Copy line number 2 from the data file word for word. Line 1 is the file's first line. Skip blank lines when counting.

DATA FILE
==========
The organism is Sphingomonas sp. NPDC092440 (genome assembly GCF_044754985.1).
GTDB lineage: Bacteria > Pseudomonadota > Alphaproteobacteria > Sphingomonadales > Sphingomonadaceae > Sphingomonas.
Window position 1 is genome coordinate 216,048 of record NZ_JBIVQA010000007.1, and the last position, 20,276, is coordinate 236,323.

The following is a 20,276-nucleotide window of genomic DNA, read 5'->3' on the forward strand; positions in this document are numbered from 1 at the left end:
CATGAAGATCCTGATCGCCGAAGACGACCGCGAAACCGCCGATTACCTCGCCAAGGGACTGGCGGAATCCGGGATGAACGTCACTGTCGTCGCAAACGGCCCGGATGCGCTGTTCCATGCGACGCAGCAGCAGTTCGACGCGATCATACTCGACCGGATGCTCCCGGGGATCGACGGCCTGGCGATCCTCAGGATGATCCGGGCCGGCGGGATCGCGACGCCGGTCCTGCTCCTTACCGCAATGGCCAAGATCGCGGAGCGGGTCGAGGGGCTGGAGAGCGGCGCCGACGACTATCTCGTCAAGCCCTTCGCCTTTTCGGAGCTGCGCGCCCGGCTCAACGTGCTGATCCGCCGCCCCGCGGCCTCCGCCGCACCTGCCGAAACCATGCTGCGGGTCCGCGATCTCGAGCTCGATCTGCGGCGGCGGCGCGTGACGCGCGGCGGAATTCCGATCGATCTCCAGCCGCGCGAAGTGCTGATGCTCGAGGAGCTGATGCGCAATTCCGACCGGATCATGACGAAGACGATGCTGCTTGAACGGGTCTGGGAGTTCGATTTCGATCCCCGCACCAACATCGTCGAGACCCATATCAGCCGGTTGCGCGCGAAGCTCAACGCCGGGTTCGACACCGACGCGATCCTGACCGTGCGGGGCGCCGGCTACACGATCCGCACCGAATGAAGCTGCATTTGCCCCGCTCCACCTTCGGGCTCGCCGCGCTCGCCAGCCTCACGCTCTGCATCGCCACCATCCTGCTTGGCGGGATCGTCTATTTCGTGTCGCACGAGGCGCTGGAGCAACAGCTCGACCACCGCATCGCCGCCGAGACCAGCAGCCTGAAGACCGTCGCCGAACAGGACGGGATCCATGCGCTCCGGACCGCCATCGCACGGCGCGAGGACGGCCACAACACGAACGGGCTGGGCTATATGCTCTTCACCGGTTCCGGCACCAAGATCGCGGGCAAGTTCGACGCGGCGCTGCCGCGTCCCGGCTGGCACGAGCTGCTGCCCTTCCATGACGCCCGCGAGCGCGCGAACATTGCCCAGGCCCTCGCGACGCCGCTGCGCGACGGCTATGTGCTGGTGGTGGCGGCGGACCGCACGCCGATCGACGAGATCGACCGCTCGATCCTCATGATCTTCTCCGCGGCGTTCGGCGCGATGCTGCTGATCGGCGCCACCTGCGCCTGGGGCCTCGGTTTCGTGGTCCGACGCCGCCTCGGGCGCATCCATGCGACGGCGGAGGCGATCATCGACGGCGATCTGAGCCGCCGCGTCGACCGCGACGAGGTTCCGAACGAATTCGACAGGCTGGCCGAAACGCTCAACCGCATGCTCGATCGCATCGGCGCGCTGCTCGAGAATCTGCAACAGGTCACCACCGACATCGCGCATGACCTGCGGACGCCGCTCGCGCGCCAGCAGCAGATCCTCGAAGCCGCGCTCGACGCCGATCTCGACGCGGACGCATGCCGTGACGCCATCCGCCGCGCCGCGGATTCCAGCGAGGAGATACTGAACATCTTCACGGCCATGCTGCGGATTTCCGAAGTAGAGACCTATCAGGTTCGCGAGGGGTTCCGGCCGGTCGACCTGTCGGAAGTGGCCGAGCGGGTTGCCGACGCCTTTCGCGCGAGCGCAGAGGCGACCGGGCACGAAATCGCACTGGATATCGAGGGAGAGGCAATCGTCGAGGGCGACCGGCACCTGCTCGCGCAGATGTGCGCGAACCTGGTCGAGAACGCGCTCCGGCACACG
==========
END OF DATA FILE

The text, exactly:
GTDB lineage: Bacteria > Pseudomonadota > Alphaproteobacteria > Sphingomonadales > Sphingomonadaceae > Sphingomonas.